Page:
In line with my plan, I went to the Swiss Consulate General in New York on Monday, September 20. The idea was to ask how I could follow up with the Swiss government on my visa application process, why it was taking so long for my sponsoring organization to get the final letter from Bern, what my options were if I didn’t get the letter before my American visa expired (which would happen soon, in October). I won’t dwell on the details of how poorly I was treated initially, so I’ll just say that, at some point during the intricate dialogue with the consular officer, she said, “your name is in our system, and we’re authorized to issue you a visa.” That surprised me. It made absolutely no sense—wasn’t I supposed to bring the letter that my sponsoring organization would eventually receive from Bern? It was an unexpected miracle that my name was in their system. I went to the consulate again on Tuesday to drop off my passport and once again on Wednesday to pick it up—with a Swiss visa stamped on it!

The news that I would get my visa on Wednesday prompted intensive preparations for immediate departure. Tuesday I found a reasonably priced one-way ticket from New York to Frankfurt for Saturday. After I finished a translation work that was due Wednesday afternoon, I started packing, a task that I would only finish by Friday afternoon. After selling, donating, shipping, or throwing away many of my belongings, I managed to fill up two suitcases to check in. Each weighed the maximum the airline would accept to carry, even paying excess luggage (which I unavoidably would have to do). My carry-on bag had twice the allowed weight. Then I looked around… and there was still a lot of stuff to go! I decided simply to throw everything into the two large suitcases and hoped that the airline wouldn’t be too strict.

In the midst of all the packing craziness, I still had a chance to say private goodbyes to many friends, including some who I hadn’t seen at the farewell party. Tuesday, I had proper Italian lunch with Maurizia from NYU, late dessert (and what a wonderful dessert) with chef Christine from City Grace, and a memorably fancy dinner with Leslie and Stephanie from City Grace. Wednesday, I had dinner and ice cream and a wonderful chat as usual with Kyle from City Grace. Thursday, Isabela from NYU offered me Bahia-style food and hospitality, and later I met Leslie and Stephanie again at a fundraiser Leslie helped to organize. Friday afternoon, Natasha came to visit me from New Jersey, giving me a huge incentive to finish packing (including coffee, which I really needed at that point). Friday night, my last night in New York, I attended Kyle, Lee, and Ryan’s loft-warming party, where I got to see once again most of the good friends I just mentioned, as well as so many others (who I won’t name here because it would be a long list). It was the perfect way to end a wonderful year in New York.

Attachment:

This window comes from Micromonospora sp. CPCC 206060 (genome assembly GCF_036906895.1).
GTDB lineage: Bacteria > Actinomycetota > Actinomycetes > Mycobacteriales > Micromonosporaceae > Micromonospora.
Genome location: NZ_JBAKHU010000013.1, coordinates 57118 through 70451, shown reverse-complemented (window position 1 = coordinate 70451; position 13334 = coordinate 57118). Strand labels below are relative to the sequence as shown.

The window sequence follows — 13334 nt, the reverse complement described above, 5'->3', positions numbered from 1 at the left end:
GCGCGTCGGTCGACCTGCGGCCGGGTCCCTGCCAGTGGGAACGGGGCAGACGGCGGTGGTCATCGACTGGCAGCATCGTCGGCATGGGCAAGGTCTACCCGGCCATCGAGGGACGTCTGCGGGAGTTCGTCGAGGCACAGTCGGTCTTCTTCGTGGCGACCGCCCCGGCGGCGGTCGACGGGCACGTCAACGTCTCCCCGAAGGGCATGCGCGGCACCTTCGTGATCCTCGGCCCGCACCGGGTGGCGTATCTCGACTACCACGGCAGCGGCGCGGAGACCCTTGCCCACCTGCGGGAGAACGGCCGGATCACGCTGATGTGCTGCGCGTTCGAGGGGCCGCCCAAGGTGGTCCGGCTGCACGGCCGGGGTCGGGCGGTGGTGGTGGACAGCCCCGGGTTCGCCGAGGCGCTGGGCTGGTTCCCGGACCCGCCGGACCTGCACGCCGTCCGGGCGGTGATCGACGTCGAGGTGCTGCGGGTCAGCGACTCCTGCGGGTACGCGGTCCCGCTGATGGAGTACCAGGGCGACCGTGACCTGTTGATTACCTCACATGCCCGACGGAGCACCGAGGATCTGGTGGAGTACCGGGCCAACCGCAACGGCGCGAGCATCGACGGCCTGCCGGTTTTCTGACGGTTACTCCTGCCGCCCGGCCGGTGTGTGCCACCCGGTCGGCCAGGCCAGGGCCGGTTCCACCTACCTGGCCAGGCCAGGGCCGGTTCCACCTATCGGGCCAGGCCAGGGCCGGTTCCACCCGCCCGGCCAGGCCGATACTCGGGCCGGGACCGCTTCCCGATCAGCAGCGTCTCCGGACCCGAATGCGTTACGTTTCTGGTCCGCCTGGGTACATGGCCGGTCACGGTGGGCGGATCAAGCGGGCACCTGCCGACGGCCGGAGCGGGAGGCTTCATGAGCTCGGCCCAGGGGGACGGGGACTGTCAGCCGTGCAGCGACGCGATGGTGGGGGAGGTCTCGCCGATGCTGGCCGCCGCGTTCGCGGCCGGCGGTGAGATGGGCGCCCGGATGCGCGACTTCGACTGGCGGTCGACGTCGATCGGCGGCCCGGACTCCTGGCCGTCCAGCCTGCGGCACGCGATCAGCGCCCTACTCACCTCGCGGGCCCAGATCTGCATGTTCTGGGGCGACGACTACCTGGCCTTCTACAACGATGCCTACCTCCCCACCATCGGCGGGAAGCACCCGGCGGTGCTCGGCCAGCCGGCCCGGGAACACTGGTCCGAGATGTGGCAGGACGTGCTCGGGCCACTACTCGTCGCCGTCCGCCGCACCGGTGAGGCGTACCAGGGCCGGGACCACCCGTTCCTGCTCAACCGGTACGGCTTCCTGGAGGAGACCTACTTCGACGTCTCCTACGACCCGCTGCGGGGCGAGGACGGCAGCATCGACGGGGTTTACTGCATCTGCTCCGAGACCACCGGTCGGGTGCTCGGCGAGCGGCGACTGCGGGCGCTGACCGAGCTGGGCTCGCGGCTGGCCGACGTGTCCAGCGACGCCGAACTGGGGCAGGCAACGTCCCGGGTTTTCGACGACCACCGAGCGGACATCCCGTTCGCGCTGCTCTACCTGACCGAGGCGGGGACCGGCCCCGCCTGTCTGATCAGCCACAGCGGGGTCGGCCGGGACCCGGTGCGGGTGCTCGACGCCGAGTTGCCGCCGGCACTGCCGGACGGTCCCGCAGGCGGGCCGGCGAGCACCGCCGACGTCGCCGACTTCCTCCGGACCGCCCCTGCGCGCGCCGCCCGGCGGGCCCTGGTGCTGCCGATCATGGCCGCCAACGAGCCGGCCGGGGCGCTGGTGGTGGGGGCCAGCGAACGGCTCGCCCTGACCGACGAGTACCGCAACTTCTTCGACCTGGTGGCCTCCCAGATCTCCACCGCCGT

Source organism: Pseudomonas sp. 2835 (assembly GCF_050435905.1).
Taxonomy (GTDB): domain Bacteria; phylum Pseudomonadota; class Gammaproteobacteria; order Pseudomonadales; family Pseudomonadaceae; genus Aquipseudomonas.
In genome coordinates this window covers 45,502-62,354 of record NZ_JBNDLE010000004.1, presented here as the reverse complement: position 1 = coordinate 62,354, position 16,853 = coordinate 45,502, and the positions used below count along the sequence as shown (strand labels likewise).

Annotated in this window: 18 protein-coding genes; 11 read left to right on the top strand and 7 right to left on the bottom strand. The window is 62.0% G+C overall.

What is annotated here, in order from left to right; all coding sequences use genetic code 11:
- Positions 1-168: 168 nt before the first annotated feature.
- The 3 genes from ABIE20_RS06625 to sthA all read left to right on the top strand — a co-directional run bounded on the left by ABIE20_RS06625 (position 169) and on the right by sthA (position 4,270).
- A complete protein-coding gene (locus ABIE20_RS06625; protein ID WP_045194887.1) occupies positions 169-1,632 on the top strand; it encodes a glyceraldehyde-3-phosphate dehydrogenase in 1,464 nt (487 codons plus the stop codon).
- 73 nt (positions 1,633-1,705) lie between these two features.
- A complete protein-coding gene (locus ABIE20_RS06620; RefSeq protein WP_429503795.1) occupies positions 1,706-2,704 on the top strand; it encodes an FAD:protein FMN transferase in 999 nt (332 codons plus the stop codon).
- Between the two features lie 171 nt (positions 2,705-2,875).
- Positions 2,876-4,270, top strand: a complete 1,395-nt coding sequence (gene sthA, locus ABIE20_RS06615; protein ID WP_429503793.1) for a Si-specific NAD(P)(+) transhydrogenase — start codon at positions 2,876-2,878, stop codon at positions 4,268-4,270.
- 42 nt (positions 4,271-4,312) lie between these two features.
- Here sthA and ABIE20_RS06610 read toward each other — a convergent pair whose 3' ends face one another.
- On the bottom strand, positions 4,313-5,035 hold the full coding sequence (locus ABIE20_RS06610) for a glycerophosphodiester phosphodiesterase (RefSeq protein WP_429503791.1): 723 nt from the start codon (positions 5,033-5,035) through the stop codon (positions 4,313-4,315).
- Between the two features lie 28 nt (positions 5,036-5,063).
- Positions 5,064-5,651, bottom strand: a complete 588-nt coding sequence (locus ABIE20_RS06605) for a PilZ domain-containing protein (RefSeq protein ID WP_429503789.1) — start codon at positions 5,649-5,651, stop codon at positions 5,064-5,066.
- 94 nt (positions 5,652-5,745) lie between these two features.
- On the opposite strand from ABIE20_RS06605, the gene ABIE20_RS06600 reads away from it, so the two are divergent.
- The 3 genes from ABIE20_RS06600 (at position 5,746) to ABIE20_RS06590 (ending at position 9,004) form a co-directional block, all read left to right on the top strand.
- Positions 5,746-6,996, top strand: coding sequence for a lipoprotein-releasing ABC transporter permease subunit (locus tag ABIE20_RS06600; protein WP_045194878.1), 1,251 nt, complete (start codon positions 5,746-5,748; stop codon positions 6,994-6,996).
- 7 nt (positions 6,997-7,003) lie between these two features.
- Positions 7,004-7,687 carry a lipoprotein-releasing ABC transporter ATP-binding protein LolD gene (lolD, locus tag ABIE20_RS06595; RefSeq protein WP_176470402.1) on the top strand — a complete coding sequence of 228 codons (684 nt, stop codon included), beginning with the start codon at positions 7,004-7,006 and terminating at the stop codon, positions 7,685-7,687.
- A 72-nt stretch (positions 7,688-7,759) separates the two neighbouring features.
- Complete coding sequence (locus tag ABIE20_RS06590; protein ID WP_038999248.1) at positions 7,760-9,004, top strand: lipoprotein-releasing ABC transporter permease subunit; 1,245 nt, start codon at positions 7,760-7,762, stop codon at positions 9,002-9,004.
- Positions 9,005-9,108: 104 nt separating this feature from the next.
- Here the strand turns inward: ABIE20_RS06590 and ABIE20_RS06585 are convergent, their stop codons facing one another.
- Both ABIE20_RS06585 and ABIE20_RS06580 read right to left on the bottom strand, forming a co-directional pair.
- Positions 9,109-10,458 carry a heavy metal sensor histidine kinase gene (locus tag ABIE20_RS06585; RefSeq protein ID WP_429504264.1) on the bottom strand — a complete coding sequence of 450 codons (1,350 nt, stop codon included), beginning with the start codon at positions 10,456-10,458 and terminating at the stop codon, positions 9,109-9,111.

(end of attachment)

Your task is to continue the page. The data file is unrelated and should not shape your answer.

At all times, but especially when things didn’t seem to go well in my preparations, it was evident that I remained under the care of God.

  • I had never had problems getting to Roosevelt Island with the F train—except, of course, on my second to last day in New York, when I wasted a couple of hours because of unexpected delays, accidents, and service changes. But even MTA couldn’t stop me: in spite of the waste of time, I was still able to get ready to go in time.
  • Saturday, the cab I took from Roosevelt Island to the stop of the Midtown-Newark shuttle bus couldn’t get quite there, because of temporary traffic changes in Midtown. Fortunately, God sent me one of His angels, my friend Naoki, who helped me to carry my luggage to the bus stop.
  • When I got to Newark airport, I was shocked when the shuttle bus stopped and dropped me off at arrivals, not departures. So frustrating! I had to move one step forward with one of the suitcases, then go back to get the other two suitcases and catch up with the first one—and so on and so forth. There was no humanly possible way I could carry all of them at once, and there were no carts nearby. Out of the blue, an airport staff member approached me and brought me a luggage cart!
  • Then I went to the airline counter to check in. Both my large suitcases went through—miraculously, even, since I knew both of them weighed more than the maximum allowance. Plus, not only they didn’t ask to weigh my carry-on bag, but they offered to check it in free of additional charges. Unbelievable! Finally, they offered me an aisle seat (my favorite) at the emergency exit row (the space for my legs was so huge I could waltz there). And I didn’t even have to ask.

Everything seemed to be prepared for me. Only God could have done it that way. He took care of details I didn’t even think of.